How does the uvular r vibration "feel"?

I have been practising the uvular r vibration, but I am not sure if I am doing it right. Should I actually "feel" my tongue vibrating while I am producing the German uvular r (like how I can sense the r when I am doing a Spanish r)? Or is it just an r sound that you don't feel, like the English r (where you only feel it in the throat, not the mouth).

P.S. I have not been able to gargle water before, so I do not know what gargling water feels like. Please don't advise me to gargle water.

January 3, 2018


I think the most common German R is a voiced uvular fricative -- not a trill.

Basically, a voiced version of the German "ch" as in "ach".

January 3, 2018

The uvula is in the back of your mouth. It vibrates during the uvular trill. You might feel the back of your tongue vibrating, but that’s rather passively. The tip of your tongue is not involved.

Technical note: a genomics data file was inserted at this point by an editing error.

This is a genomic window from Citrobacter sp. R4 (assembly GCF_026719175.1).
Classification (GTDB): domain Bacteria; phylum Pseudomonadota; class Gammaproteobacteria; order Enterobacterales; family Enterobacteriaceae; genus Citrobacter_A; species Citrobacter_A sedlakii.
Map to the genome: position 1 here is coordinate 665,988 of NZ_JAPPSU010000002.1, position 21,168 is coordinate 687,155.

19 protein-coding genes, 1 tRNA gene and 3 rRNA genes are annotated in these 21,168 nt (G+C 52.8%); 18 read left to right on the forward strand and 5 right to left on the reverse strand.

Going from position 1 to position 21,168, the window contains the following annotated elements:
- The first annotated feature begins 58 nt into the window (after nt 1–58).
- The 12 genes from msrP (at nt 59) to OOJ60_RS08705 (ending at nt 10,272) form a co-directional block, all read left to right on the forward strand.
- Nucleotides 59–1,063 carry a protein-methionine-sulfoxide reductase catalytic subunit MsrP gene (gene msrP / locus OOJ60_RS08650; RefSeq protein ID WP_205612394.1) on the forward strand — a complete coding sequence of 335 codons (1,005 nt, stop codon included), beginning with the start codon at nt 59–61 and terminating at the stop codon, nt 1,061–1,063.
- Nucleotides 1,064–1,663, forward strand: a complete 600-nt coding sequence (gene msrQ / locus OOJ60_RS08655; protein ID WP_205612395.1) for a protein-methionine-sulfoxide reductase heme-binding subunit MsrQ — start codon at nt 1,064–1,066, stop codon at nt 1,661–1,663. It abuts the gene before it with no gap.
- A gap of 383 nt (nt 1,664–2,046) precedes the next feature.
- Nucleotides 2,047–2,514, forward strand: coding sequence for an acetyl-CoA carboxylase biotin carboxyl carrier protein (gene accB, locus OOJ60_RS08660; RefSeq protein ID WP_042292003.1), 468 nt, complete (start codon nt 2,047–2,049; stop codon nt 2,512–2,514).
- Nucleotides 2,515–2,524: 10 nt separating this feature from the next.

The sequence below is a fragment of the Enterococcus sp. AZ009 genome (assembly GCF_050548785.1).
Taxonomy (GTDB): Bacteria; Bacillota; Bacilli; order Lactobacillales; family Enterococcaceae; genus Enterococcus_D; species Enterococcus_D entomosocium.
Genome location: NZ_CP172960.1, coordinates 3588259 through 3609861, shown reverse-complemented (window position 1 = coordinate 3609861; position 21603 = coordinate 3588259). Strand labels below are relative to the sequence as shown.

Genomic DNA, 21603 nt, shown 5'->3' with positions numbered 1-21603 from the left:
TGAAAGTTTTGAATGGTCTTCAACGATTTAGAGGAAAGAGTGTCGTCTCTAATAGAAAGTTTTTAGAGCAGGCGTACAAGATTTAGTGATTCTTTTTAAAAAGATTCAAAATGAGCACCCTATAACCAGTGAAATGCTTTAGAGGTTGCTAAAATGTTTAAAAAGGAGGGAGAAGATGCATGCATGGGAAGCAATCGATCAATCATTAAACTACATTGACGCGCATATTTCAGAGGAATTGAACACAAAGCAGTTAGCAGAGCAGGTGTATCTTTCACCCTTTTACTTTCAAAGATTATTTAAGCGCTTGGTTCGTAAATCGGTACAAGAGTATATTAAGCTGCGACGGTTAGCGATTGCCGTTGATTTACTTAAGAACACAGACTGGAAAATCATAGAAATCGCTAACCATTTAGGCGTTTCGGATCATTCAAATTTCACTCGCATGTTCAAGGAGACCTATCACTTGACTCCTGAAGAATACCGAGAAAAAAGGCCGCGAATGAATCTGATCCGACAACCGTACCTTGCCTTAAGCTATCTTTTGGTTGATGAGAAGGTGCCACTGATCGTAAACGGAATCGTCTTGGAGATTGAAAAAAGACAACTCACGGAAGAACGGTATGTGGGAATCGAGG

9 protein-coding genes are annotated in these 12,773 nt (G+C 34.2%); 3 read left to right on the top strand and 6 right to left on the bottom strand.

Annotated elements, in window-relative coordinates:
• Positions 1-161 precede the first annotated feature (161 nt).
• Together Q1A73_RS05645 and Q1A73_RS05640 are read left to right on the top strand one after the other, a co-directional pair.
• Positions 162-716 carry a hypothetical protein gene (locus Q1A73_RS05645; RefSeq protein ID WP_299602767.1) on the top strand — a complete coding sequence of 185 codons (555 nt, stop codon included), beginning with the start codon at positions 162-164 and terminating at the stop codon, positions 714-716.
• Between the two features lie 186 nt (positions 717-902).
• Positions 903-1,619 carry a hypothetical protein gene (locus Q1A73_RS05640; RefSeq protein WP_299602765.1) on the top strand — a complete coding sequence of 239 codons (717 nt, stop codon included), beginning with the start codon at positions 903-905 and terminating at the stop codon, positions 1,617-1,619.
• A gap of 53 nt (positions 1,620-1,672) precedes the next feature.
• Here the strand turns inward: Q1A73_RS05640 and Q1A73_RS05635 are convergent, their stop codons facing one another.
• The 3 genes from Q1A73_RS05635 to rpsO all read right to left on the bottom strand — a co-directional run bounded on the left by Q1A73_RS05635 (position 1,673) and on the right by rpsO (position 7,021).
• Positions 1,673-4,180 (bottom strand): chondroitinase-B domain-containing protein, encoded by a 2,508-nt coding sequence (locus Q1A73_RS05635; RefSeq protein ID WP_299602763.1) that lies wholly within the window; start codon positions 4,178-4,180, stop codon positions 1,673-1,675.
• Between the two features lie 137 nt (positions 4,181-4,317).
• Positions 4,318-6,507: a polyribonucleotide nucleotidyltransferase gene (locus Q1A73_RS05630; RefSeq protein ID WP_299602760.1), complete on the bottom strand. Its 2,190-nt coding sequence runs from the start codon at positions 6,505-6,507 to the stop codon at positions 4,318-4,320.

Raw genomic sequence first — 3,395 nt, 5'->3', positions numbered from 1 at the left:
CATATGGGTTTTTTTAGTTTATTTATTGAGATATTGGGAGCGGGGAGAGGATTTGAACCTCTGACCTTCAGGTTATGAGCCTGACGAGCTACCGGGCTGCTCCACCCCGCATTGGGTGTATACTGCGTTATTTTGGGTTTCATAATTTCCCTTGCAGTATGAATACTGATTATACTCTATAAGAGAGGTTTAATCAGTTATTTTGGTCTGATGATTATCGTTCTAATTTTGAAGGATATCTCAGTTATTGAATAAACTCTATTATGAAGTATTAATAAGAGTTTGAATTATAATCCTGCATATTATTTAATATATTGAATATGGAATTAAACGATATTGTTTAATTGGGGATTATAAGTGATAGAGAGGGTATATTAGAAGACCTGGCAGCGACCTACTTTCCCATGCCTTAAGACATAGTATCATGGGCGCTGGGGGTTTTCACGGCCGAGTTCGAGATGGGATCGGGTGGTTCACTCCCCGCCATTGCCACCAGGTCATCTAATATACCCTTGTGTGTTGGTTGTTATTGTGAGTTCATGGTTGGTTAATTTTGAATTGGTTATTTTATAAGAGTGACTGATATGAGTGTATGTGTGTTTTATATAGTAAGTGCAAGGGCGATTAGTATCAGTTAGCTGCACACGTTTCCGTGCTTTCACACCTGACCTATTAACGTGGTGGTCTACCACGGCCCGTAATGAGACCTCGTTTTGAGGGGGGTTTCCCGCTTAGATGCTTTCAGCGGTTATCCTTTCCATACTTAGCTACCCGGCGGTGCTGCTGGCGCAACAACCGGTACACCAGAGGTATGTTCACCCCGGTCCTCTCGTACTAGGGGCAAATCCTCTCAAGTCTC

Since you don’t seem to be able to gargle water, you might also have difficulties producing an uvular trill. Perhaps you want to try a more viscous liquid for example a spoonful of warm honey mixed with a small amount of milk for gargling.


January 3, 2018

That is a very useful video! I may try gargling honey later perhaps and tell you how it goes! Thanks

January 15, 2018

Some dialects in German use the alveolar trill (Spanish r), and from what I've heard, you'd be perfectly understood if you use it.

If you really want to know how it feels though, it has a similar feeling to the velar fricative ("ch" as in "Buch"). It kind of feels as if your throat is being repeatedly, but softly jabbed. I know this sounds weird, but that's the only way I could describe it.

Hope this helps. :)

January 3, 2018
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